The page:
The Senate’s senior lawmaker said Tuesday that it is time to repeal provisions of the Patriot Act that the intelligence community has relied on to collect all Americans’ phone records, saying they are not making the country safer.
“In my view, and I’ve discussed this with the White House, the Section 215 collection of Americans’ phone records must end,” said Senate Judiciary Committee Chairman Patrick J. Leahy, Vermont Democrat. “It is not making America safer and the government has not made its case this is an effective counterterrorism tool.”
He said he would hold a classified briefing this week and call an open hearing next week to look at the issues at stake.
The intelligence snooping has come under scrutiny in the wake of leaks earlier this year revealing that the U.S. government was collecting the time and phone numbers of calls made in the U.S., as well as combing through other electronic communications.
Since then, the intelligence community has admitted it has repeatedly broken its own rules — though officials say they have caught themselves and generally have not found any intentional efforts to abuse the surveillance programs.
Mr. Leahy, though, said there aren’t enough checks built into the program to let it continue, particularly with the Foreign Intelligence Surveillance Court — which has grown from a panel that approves wiretaps into a major legal power that decides weighty constitutional issues — operating outside the public’s view.
“They are conducting oversight of highly technical programs that even the agency running them apparently did not understand and certainly did not accurately explain to the court. And they are doing all of this entirely in secret and without the benefits of an adversarial process,” Mr. Leahy said, speaking at the Georgetown University Law Center.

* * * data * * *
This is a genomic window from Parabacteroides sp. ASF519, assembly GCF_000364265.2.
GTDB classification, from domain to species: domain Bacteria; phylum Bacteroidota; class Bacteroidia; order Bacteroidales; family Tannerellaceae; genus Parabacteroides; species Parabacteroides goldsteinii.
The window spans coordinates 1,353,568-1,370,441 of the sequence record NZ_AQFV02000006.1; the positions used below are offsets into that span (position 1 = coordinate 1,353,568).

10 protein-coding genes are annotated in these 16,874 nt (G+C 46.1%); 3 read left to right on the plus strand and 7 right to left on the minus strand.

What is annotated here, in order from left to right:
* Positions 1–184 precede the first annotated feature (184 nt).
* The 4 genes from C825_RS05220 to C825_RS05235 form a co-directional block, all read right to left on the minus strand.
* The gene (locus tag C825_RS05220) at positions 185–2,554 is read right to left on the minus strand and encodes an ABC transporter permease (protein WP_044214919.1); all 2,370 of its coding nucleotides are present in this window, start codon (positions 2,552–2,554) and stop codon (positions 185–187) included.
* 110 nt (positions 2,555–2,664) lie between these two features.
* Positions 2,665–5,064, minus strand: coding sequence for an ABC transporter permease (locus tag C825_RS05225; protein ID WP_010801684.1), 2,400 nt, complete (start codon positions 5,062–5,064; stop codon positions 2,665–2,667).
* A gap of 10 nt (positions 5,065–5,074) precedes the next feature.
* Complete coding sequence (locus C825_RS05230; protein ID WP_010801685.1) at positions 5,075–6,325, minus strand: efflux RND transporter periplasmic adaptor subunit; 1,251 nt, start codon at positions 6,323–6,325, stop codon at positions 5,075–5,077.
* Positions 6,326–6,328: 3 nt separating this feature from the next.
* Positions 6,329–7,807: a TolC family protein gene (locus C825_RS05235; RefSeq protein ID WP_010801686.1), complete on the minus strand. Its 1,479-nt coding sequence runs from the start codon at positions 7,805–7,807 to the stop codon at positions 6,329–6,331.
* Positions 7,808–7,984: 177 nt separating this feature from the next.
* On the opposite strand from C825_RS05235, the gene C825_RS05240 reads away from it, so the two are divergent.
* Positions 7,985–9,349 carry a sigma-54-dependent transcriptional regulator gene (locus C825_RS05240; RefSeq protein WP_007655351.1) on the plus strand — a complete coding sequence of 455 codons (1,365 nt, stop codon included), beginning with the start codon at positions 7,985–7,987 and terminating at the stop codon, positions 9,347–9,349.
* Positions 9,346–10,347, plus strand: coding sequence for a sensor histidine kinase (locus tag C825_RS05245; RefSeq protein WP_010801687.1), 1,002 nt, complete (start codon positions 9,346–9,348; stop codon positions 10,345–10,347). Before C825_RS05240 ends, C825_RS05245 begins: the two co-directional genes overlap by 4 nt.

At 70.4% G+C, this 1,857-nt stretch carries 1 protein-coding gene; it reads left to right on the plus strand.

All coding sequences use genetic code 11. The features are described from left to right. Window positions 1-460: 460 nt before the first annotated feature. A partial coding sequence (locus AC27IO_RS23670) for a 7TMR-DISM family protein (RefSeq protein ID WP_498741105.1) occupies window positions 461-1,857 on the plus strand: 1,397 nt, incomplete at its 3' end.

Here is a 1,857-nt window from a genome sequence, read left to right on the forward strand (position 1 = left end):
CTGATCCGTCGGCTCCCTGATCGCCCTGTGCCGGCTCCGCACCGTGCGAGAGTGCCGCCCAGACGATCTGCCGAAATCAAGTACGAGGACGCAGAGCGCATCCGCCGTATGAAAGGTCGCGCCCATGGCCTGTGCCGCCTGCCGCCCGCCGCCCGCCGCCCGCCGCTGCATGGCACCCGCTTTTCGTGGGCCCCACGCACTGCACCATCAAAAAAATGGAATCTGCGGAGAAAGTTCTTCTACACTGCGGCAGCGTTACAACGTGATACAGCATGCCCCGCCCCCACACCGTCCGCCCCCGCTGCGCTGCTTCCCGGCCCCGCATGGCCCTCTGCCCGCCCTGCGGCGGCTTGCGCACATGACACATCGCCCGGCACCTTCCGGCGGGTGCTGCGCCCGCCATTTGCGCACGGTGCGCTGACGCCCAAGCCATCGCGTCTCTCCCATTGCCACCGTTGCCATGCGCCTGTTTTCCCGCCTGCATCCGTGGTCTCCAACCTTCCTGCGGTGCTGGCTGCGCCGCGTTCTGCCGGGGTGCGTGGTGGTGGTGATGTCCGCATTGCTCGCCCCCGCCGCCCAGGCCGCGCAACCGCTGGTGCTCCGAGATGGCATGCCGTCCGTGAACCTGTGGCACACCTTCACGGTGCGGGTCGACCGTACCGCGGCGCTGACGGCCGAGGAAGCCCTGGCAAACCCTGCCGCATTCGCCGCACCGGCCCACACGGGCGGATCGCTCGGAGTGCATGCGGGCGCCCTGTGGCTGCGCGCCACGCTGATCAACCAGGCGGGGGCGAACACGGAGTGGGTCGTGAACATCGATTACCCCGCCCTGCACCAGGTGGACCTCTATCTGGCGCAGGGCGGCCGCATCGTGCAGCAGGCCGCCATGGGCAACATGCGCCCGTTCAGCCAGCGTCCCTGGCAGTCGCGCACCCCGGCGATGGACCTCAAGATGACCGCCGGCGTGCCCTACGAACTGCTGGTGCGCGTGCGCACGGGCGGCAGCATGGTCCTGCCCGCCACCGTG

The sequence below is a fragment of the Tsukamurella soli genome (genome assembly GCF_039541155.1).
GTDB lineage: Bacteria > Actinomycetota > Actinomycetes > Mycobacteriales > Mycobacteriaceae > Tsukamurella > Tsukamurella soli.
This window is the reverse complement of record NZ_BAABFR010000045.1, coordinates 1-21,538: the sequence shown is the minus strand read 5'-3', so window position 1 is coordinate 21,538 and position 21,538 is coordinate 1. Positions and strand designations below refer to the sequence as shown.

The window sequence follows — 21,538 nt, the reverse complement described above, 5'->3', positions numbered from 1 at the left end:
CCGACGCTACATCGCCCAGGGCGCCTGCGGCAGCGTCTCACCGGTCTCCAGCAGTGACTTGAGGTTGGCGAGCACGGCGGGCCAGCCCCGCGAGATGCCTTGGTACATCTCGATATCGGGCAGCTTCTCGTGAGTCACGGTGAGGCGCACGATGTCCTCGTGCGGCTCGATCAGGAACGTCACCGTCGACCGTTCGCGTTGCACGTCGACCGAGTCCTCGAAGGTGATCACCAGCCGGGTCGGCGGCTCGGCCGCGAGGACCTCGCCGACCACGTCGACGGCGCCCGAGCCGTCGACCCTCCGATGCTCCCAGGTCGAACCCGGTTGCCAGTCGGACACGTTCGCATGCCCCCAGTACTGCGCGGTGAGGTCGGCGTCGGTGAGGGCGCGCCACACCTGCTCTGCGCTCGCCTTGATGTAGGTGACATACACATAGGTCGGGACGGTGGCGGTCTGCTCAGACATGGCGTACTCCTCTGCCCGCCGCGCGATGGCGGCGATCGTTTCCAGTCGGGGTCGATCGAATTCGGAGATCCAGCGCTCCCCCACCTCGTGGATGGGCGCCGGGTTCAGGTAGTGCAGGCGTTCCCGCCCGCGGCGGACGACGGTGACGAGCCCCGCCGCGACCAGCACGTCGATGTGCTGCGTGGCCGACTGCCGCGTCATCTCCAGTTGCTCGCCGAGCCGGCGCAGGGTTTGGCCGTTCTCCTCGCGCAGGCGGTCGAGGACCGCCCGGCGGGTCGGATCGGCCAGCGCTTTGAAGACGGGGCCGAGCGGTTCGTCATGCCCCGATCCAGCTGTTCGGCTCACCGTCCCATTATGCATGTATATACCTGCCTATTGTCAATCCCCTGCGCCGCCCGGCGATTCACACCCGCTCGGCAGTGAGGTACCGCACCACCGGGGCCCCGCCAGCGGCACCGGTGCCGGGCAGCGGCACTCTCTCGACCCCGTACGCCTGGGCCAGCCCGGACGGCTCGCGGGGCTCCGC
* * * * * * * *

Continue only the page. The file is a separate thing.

The intelligence community argues that its surveillance programs are justified under the Patriot Act, which passed in 2001 soon after the Sept. 11 terrorist attacks. Specifically, Section 215 of the act grants the government the power to collect records from businesses.
But Mr. Leahy and other critics, including Rep. F. James Sensenbrenner Jr., Wisconsin Republican and author of the act, said they never intended for it to be interpreted as broadly as the intelligence community has done.
Both the administration and the secret court say Congress was aware of the privacy issues involved and reauthorized Section 215 again anyway in 2011. In a declassified opinion from the secret court, released last week, Judge Claire Eagan said the administration made sure every member of Congress had a chance to know how the government was using Section 215.
The judge said that collecting telephone records is constitutional and since Congress authorized it under Section 215, it is legal. She said any changes will have to come from Congress.
“In the wake of these disclosures, whether and to what extent the government seeks to continue the program discussed in this memorandum opinion is a matter for the political branches to decide,” she said in the opinion.
Mr. Sensenbrenner has filed an amicus brief in a lawsuit by the American Civil Liberties Union challenging the argument that members of Congress were adequately informed of the program when they voted in 2011 to continue Section 215
For his part, Mr. Leahy said the government is keeping too many programs secret and is stymieing a valid debate.
While some members of Congress had vaguely warned of programs that the public would be worried about if it knew, they were bound by secrecy rules and that prevented a full debate.
The snooping came to the public’s attention after the leaks earlier this year from former National Security Agency contractor Edward Snowden, who has been granted asylum in Russia.
“I have no doubt that our national security has been harmed by the release of some of the information that has been in the news, particularly involving activities abroad,” Mr. Leahy said. “But we must find a way to discuss publicly the outer bounds of government authority to surveil Americans.”